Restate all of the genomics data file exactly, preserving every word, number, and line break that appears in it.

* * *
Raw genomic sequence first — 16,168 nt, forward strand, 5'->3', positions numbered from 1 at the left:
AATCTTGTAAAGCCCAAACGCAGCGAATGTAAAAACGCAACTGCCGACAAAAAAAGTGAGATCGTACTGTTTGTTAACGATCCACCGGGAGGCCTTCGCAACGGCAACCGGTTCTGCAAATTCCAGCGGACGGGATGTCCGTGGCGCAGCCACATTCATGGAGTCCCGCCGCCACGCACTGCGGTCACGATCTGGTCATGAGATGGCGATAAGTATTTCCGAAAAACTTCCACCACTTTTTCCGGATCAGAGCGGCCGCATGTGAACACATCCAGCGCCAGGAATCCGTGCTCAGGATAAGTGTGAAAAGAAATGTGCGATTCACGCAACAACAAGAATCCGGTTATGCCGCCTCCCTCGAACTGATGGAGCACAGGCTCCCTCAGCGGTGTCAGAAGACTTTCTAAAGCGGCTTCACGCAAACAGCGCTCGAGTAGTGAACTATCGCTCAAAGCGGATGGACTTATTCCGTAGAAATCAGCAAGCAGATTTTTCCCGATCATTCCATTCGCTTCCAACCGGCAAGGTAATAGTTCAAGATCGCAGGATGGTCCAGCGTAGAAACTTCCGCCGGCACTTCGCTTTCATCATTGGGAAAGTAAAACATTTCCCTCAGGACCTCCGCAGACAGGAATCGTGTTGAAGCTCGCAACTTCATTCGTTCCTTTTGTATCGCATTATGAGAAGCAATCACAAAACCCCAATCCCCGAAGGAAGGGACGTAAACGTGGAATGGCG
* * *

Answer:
Raw genomic sequence first — 16,168 nt, forward strand, 5'->3', positions numbered from 1 at the left:
AATCTTGTAAAGCCCAAACGCAGCGAATGTAAAAACGCAACTGCCGACAAAAAAAGTGAGATCGTACTGTTTGTTAACGATCCACCGGGAGGCCTTCGCAACGGCAACCGGTTCTGCAAATTCCAGCGGACGGGATGTCCGTGGCGCAGCCACATTCATGGAGTCCCGCCGCCACGCACTGCGGTCACGATCTGGTCATGAGATGGCGATAAGTATTTCCGAAAAACTTCCACCACTTTTTCCGGATCAGAGCGGCCGCATGTGAACACATCCAGCGCCAGGAATCCGTGCTCAGGATAAGTGTGAAAAGAAATGTGCGATTCACGCAACAACAAGAATCCGGTTATGCCGCCTCCCTCGAACTGATGGAGCACAGGCTCCCTCAGCGGTGTCAGAAGACTTTCTAAAGCGGCTTCACGCAAACAGCGCTCGAGTAGTGAACTATCGCTCAAAGCGGATGGACTTATTCCGTAGAAATCAGCAAGCAGATTTTTCCCGATCATTCCATTCGCTTCCAACCGGCAAGGTAATAGTTCAAGATCGCAGGATGGTCCAGCGTAGAAACTTCCGCCGGCACTTCGCTTTCATCATTGGGAAAGTAAAACATTTCCCTCAGGACCTCCGCAGACAGGAATCGTGTTGAAGCTCGCAACTTCATTCGTTCCTTTTGTATCGCATTATGAGAAGCAATCACAAAACCCCAATCCCCGAAGGAAGGGACGTAAACGTGGAATGGCG